New York — Spider-Man: Homecoming swung past expectations, opening with an estimated $117m in North America and giving a Sony Pictures a much needed hit.
Homecoming was one of the biggest tests yet for the notion that domestic moviegoers are growing weary of sequels and reboots and suffering so-called "franchise fatigue." Homecoming kicks off the third Spider-Man iteration in the last 15 years, and the second reboot since 2014's The Amazing Spider-Man, with Andrew Garfield.
But Sony has kept Spider-Man airborne. For Homecoming, the studio returned to Spider-Man's teenage roots, casting Tom Holland in the part. Critics and audiences responded, with many calling Jon Watts' iteration one of the best Spider-Man films.
Sony also, for the first time, partnered with Kevin Feige and Marvel Studios to produce the film and rope Homecoming into Marvel's wider cinematic universe. Robert Downey Jr.'s Tony Stark/Iron Man appears as Spider-Man's mentor, and Michael Keaton plays the villain Vulture.
Those ingredients, along with a marketing effort that appealed to young moviegoers, pushed Homecoming to the best Spider-Man debut since 2007's Spider-Man 3. The film, made for about $175m, also grossed $140m internationally over the weekend.
"It's a triumphant return for Spider-Man," said Josh Greenstein, Sony Pictures' president of worldwide marketing and distribution. "It's an incredible win for Sony, for our partners at Marvel and Kevin Feige and Amy Pascal, who produced it."
"Even though there have been other Spider-Man movies, this film feels fresh and new and different and special, and I think that's what's really resonating with audiences right now," added Greenstein.
Great month for Sony
Sony has struggled in the years since the infamous cyber hack of 2014, after which Tom Rothman eventually replaced Pascal as studio chief. (Pascal has since turned to producing, including this and future Spider-Man instalments.) Box-office disappointments like the Dan Brown adaptation Inferno, Ang Lee's high-frame-rate gambit Billy Lynn's Long Halftime Walk and the cultural flashpoint Ghostbusters have dotted its lineup.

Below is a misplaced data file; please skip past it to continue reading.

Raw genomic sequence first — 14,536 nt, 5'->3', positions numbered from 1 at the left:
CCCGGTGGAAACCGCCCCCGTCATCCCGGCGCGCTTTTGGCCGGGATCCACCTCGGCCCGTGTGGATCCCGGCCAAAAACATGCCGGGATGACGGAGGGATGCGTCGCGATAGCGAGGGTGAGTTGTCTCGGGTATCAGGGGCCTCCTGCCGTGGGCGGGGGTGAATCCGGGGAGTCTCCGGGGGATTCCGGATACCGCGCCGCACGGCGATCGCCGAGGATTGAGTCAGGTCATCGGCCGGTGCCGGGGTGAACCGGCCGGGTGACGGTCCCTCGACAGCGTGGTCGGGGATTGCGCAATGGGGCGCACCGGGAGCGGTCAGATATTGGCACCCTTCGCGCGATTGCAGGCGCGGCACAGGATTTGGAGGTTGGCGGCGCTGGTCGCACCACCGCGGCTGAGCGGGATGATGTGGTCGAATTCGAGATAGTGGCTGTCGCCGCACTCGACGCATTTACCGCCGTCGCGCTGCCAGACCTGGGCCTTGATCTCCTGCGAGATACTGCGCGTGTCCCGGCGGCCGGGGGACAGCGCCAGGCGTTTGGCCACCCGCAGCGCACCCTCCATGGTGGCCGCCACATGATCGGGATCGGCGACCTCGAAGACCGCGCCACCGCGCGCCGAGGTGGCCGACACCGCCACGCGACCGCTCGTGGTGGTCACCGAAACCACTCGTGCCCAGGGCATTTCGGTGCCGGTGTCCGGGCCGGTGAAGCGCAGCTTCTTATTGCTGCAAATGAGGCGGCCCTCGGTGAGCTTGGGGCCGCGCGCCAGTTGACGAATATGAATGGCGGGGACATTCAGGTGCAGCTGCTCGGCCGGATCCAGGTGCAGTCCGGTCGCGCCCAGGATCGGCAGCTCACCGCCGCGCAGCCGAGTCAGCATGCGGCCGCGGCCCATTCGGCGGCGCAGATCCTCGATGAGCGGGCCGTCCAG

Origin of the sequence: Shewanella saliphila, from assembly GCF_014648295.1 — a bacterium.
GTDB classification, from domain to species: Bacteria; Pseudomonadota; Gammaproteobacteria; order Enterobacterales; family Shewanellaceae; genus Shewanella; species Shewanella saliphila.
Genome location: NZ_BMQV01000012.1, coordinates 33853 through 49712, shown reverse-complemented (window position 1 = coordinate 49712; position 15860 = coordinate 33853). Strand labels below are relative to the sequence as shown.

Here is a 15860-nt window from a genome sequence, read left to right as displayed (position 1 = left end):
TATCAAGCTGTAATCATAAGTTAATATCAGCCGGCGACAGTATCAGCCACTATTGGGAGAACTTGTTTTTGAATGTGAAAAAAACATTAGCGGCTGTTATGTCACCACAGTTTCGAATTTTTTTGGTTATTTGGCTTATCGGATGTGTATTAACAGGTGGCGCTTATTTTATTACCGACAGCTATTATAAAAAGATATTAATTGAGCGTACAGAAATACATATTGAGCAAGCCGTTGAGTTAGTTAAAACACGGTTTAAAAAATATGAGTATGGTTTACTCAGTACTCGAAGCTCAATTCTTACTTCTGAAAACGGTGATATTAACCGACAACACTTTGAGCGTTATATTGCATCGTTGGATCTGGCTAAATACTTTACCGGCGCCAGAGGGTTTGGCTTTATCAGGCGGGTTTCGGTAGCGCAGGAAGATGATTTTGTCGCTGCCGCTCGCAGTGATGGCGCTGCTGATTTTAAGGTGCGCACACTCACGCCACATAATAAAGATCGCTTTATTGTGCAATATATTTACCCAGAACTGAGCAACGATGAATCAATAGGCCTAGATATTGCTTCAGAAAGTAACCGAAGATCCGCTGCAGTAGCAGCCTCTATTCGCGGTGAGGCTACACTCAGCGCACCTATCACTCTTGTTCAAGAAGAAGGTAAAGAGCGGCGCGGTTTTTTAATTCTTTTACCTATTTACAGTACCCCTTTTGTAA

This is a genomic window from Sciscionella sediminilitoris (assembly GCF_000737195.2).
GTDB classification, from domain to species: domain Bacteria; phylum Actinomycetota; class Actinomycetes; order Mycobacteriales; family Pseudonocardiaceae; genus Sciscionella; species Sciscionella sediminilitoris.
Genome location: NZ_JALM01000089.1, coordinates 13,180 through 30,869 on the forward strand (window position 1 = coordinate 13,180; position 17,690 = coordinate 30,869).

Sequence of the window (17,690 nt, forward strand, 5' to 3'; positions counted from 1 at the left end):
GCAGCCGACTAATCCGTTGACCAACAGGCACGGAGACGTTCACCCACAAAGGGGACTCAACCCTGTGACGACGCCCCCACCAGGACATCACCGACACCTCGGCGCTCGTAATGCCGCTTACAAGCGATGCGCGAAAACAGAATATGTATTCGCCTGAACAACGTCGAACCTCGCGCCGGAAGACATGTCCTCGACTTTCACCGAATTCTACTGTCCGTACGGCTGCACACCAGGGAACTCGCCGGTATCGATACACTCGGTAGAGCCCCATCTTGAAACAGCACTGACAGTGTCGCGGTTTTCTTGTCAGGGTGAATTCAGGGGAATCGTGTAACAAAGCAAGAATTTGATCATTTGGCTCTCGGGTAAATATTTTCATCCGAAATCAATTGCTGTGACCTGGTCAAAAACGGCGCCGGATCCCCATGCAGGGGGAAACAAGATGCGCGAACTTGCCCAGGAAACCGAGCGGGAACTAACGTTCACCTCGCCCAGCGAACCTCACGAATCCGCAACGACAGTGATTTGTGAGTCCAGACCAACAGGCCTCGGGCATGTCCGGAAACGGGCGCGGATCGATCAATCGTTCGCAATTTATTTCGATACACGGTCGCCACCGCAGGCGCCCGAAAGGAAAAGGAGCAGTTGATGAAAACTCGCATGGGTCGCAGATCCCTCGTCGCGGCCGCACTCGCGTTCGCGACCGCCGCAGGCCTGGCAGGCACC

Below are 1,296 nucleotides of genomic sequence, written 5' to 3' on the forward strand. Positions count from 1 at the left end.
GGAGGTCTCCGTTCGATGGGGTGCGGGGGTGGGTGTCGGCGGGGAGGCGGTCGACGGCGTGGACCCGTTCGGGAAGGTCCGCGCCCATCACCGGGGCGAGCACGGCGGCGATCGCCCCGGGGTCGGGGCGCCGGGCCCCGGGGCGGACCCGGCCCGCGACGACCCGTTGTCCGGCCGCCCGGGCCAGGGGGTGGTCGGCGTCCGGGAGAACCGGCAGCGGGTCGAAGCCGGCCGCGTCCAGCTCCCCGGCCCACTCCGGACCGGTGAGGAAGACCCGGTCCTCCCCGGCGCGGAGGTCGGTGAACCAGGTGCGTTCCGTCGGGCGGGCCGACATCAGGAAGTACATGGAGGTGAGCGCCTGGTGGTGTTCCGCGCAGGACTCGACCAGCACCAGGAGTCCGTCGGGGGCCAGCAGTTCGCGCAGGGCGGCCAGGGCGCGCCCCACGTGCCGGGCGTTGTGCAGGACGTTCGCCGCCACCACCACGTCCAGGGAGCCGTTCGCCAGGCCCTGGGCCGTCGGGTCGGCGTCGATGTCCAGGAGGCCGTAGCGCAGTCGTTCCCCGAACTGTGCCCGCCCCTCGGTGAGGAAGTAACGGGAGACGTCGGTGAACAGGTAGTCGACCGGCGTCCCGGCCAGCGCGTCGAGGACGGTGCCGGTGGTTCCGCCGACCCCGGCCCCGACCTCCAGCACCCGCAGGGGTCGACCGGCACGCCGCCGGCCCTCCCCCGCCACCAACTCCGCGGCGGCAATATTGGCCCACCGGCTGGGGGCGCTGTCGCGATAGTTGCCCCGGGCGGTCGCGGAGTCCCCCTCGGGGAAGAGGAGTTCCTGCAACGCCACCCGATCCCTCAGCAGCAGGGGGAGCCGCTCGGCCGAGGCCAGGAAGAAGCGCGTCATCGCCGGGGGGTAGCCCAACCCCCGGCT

But now, Sony has arguably the two biggest hits in the land: one a smartly recycled franchise, the other a quick and quirky original. Edgar Wright's acclaimed action-musical Baby Driver slid just 38% in its second week, coming in third with $12.8m. The movie, which cost $34m to produce, has already earned $56.9m domestically.
Last week's top film, Despicable Me 3, dropped to second with $34m.
As good as the news was for Sony, the weekend's results also proved a modern-day movie maxim: No one does franchise-building better than Marvel. Spider-Man is one of three major summer hits thus far, following the Marvel-Disney sequel "Guardians of the Galaxy, Vol. 2" and the Warner Bros.-D.C. Comics release Wonder Woman.
The latter success came only after several high-profile missteps in Warner Bros.' attempt to build a Marvel-style universe of films. Earlier this summer, Universal's plans for its Dark Universe of monster movies got off to a rocky start with the poorly performing The Mummy.
Sony's smartest move on Spider-Man: Homecoming might have been deciding to bring it into the Marvel fold.
"Nobody knows Marvel better than Marvel," said Paul Dergarabedian, senior media analyst for comScore. They really understand the mythology of these characters, the legacy of these characters, and Spider-Man is one of the crown jewels of the superhero world. No way was Sony ever going to give up on Spider-Man. So what do they do? They collaborate more closely with Marvel, and it paid off handsomely this weekend."